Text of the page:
A year ago yesterday, Emirates Airline and Australia's Qantas launched their partnership with a breathtaking double-A380 fly-by over Sydney Harbour.
Unsurprisingly, Emirates is already a bigger winner in an alliance that resulted in a switch of the stopover for Qantas long-haul flights to Dubai from Singapore, helping to boost passenger traffic at Dubai International Airport by 11.7 per cent in February compared to a year earlier.
Government data last week also showed that Australasia was the fastest-growing market for passenger traffic at Dubai International, increasing by 30.5 per cent on the back of the tie-up.
Emirates has already leveraged its relationship with Qantas to expand its market share in Asia-Pacific. In February it signed a codeshare agreement with Jetstar, Qantas’s low-cost unit. Emirates said the agreement would give its passengers access to 27 new routes and six new destinations in Australia, New Zealand and Asia.
“Qantas needs Emirates more than Emirates needs Qantas,” said Will Horton, a senior analyst at the Sydney-based Centre for Aviation (Capa).”Emirates certainly had no problems being successful in Australia before the Qantas partnership.”
The Australian carrier is struggling with financial woes, ironically brought on by fierce competition from Gulf carriers including Emirates.
Known as the flying kangaroo, Qantas in February reported a loss of A$235 million (Dh771.4m) for the second half of last year, compared to a profit of A$109m a year earlier. The company said it would cut 5,000 jobs from its total workforce of 32,000.
“Qantas is a structural mess and no one wants to touch it with a bargepole. And quite rightly, too. Qantas represents everything that is wrong in how to run an airline,” said Saj Ahmad, the chief analyst at StrategicAero Research.
However, in a sign that Qantas has come to accept the need for a full reckoning, the airline has begun to cut costs. Qantas said it was planning to sell or defer the purchase of 50 aircraft and defer orders for eight Airbus A380s and three Boeing 787 Dreamliners that it had ordered for Jetstar.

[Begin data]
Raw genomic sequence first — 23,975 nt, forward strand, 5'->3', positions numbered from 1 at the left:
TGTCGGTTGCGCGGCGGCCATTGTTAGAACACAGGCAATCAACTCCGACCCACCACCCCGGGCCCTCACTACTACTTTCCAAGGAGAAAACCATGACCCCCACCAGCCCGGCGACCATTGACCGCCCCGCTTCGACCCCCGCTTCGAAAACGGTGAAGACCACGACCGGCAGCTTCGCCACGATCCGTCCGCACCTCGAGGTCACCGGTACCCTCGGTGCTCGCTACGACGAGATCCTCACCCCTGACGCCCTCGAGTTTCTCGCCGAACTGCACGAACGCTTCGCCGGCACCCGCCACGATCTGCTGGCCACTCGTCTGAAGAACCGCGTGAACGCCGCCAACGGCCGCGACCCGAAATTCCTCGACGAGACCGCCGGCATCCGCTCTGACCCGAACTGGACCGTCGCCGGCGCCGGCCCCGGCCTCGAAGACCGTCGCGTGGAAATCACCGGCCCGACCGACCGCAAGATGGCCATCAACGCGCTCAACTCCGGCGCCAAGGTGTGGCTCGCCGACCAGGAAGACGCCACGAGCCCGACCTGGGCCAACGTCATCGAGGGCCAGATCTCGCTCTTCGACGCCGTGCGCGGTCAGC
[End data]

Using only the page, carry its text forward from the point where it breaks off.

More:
“The situation with Qantas is severe, but there is a path ahead, although that requires much restructuring, which Qantas is starting to do,” said Mr Horton.
Hit by high fuel costs, aggressive competition and slow international demand, Qantas also faces tough competition at home, highlighted by a price war with Virgin Australia, a partner of Etihad Airways.
“Any increased exposure in Virgin will mean Etihad will be more exposed to any turbulent times ahead, but Etihad has made clear this is a long-term investment,” said Mr Horton.
However, unlike Virgin Australia, which is majority owned by Etihad, Air New Zealand and Singapore Airlines, Qantas by law must stay primarily in Australian hands.
James Hogan, the Etihad chief executive, has said the Abu Dhabi carrier might increase its stake in Virgin. Yesterday, Singapore Airlines raised its stake in Virgin to 22.1 per cent from 19.8 per cent.
“Qantas is an inept and inefficient dinosaur like many European Union and United States airlines, and Etihad can push Virgin Australia to hit Qantas where it hurts while also poaching international traffic,” Mr Ahmad said.
The Australian government is weighing the removal of a 49 per cent cap on foreign ownership in Qantas, a proposal that is being challenged by opposition parties such as Labor and the Greens.
“Emirates won’t be affected by Qantas’s ownership laws since Emirates has stated quite clearly it isn’t interested in buying any airline stakes – least of all Qantas,” Mr Ahmad said.
But the potential downside for their partnership, which lasts for another four years, is the arrival of an investor who would change the current status quo.
“Any potential future investor in Qantas would want Qantas to maximise its potential, which the Emirates partnership can help do,” said Mr Horton.
“But the risk is if an investor is an airline in an overlapping market, such as an Asian airline serving Australia and Europe. That airline may want some of Qantas’s Europe traffic routed away from Dubai,” he added.
However, despite Emirates’ lack of interest in investing in other carriers, its strategy is not written in stone.
The Emirates president, Tim Clark, said last month: “We have no plans at the moment to buy stakes in other airlines. I never say never because I’m not going to be always sitting here forever, so others coming after me may say that’s what they want to do. I don’t know.”
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